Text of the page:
Couch grass is stated to possess diuretic properties due to the presence of carbohydrates such as mannitol and inulin. It has been traditionally used for urinary tract infections and conditions relating to the kidneys, such as kidney stones. The essential oil has been used for its antimicrobial effects, while the extracts of couch grass have been used as a dietary component in patients with diabetes. There is no formal clinical data available, however, to support these claims. Literature on couch grass is primarily in journals on botany and genomics.
Couch grass is listed by the Council of Europe as a natural source of food flavoring. In the United States, it is listed as GRAS (Generally Recognized as Safe).
These uses have been tested in humans or animals. Safety and effectiveness have not always been proven. Some of these conditions are potentially serious, and should be evaluated by a qualified healthcare provider.
* Key to grades
A: Strong scientific evidence for this use B: Good scientific evidence for this use C: Unclear scientific evidence for this use D: Fair scientific evidence for this use (it may not work) F: Strong scientific evidence against this use (it likley does not work)
Tradition / Theory
The below uses are based on tradition, scientific theories, or limited research. They often have not been thoroughly tested in humans, and safety and effectiveness have not always been proven. Some of these conditions are potentially serious, and should be evaluated by a qualified healthcare provider. There may be other proposed uses that are not listed below.
There is no proven safe or effective dose for couch grass in adults. Traditionally, 4-8 grams of dried rhizome has been taken three times daily. As a liquid (1:1 in 25% alcohol) extract, 4-8 milliliters three times per day has been used. As a tincture (1:5 in 40% alcohol), 5-15 milliliters three times per day has been used.
Children (younger than 18 years):
There is no proven safe or effective dose for couch grass in children.
The U.S. Food and Drug Administration does not strictly regulate herbs and supplements. There is no guarantee of strength, purity or safety of products, and effects may vary. You should always read product labels. If you have a medical condition, or are taking other drugs, herbs, or supplements, you should speak with a qualified healthcare provider before starting a new therapy. Consult a healthcare provider immediately if you experience side effects.
Avoid in individuals with a known allergy or hypersensitivity to any constituent of couch grass, or to other members of the Poaceae/Gramineae family. Inulin may trigger an allergic reaction in some individuals, which may manifest as throat swelling, nasal itching, coughing, or difficulty breathing.
Side Effects and Warnings
The safety and efficacy of couch grass has not been systematically studied for any indication in available reports. However, traditional use suggests that couch grass is generally well tolerated. Couch grass is accepted in the Indian and Colonial Addendum of the British Pharmacopoeia for use in the Australian, Eastern and North American Colonies, where it is much employed.
Excessive and prolonged use of couch grass should be avoided due to its reputed diuretic action, as this may result in hypokalemia (abnormally low potassium levels in the blood).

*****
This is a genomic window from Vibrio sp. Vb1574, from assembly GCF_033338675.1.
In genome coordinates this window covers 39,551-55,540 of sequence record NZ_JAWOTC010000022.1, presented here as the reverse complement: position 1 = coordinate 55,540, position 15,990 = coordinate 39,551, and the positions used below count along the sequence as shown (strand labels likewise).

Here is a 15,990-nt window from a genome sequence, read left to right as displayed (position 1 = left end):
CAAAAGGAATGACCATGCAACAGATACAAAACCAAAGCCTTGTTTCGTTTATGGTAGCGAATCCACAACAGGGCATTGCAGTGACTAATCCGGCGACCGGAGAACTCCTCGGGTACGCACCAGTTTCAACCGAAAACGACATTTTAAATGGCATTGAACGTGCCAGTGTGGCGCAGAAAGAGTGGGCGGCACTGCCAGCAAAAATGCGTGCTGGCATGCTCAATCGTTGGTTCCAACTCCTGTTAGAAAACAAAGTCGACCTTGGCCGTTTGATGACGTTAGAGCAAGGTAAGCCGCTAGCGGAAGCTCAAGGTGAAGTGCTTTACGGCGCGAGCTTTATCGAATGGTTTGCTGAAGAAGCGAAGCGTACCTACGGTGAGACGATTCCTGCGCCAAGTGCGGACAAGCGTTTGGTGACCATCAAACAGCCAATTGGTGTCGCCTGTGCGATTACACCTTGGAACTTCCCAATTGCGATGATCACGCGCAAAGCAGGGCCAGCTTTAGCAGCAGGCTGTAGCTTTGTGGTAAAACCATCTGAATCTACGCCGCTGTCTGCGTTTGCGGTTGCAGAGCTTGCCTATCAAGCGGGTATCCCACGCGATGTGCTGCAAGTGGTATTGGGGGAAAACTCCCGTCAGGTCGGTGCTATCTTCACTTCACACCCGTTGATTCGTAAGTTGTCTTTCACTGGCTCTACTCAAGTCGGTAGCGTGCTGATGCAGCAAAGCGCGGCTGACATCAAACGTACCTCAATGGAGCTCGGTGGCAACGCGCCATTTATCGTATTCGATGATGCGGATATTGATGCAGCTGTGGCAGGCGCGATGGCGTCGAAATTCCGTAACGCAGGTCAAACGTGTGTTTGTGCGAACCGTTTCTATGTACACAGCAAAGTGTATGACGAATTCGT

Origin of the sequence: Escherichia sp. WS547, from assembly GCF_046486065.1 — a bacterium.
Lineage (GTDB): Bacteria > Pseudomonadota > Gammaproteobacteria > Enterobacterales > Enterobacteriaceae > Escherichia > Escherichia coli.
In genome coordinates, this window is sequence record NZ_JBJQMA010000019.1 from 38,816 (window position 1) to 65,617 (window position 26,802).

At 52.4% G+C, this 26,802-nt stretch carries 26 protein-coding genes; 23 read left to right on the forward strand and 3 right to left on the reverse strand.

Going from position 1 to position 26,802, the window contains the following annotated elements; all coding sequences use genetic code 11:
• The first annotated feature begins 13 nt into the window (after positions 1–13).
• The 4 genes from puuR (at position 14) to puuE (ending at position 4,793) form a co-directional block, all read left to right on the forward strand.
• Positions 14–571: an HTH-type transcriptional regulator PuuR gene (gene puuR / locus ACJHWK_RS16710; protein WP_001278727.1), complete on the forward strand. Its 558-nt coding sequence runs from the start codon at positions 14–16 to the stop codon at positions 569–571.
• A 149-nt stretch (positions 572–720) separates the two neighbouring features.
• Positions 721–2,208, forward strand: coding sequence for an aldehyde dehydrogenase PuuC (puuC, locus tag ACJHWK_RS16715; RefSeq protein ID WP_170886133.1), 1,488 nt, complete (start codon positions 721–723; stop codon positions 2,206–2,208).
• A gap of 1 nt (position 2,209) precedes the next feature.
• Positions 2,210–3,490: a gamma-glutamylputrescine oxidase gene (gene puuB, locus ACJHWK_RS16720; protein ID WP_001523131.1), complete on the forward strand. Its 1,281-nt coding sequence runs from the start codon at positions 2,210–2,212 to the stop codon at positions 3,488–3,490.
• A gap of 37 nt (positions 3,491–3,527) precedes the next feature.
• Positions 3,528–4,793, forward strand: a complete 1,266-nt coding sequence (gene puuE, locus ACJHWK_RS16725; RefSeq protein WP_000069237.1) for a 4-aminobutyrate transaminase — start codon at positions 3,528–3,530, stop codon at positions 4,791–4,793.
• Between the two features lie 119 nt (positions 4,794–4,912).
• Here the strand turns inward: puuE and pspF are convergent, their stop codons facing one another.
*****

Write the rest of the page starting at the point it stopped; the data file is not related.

Caution is advised in patients who have edema (swelling) caused by heart or kidney disease. Based on tradition, couch grass should be taken with plenty of fluids to flush out the urinary tract.
Pregnancy and Breastfeeding
Couch grass is not recommended in pregnant or breastfeeding women due to lack of available scientific evidence.
Due to its mild diuretic property, couch grass may increase the risk for high blood pressure and abnormally low potassium levels in the blood. Caution is advised in patients taking other blood pressure medications due to possible additive effects.
Theoretically, couch grass may have an additive effect with other diuretic drugs.
Interactions with Herbs and Dietary Supplements
Theoretically, couch grass may increase the risk for high blood pressure and abnormally low potassium levels in the blood due to its mild diuretic effects. Caution is advised in patients taking other blood pressure altering herbs or supplements due to possible additive effects.
Theoretically, couch grass may have an additive effect with other diuretic herbs and supplements.
Ben Arye E, Goldin E, Wengrower D, et al. Wheat grass juice in the treatment of active distal ulcerative colitis: a randomized double-blind placebo-controlled trial. Scand.J Gastroenterol. 2002;37(4):444-449.
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Mueller RS, Bettenay SV, Tideman L. Aero-allergens in canine atopic dermatitis in southeastern Australia based on 1000 intradermal skin tests. Aust Vet.J 2000;78(6):392-399.
Newall CA, Anderson LA, Philpson JD. Herbal Medicine: A Guide for Healthcare Professionals. 1996.
Weston LA, et al. Isolation, characterization and activity of phytotoxic compounds from quackgrass (Agropyron repens (L.) Beauv). J Chem Ecol 1987;13:403-421.
The information in this monograph is intended for informational purposes only, and is meant to help users better understand health concerns. Information is based on review of scientific research data, historical practice patterns, and clinical experience. This information should not be interpreted as specific medical advice. Users should consult with a qualified healthcare provider for specific questions regarding therapies, diagnosis and/or health conditions, prior to making therapeutic decisions.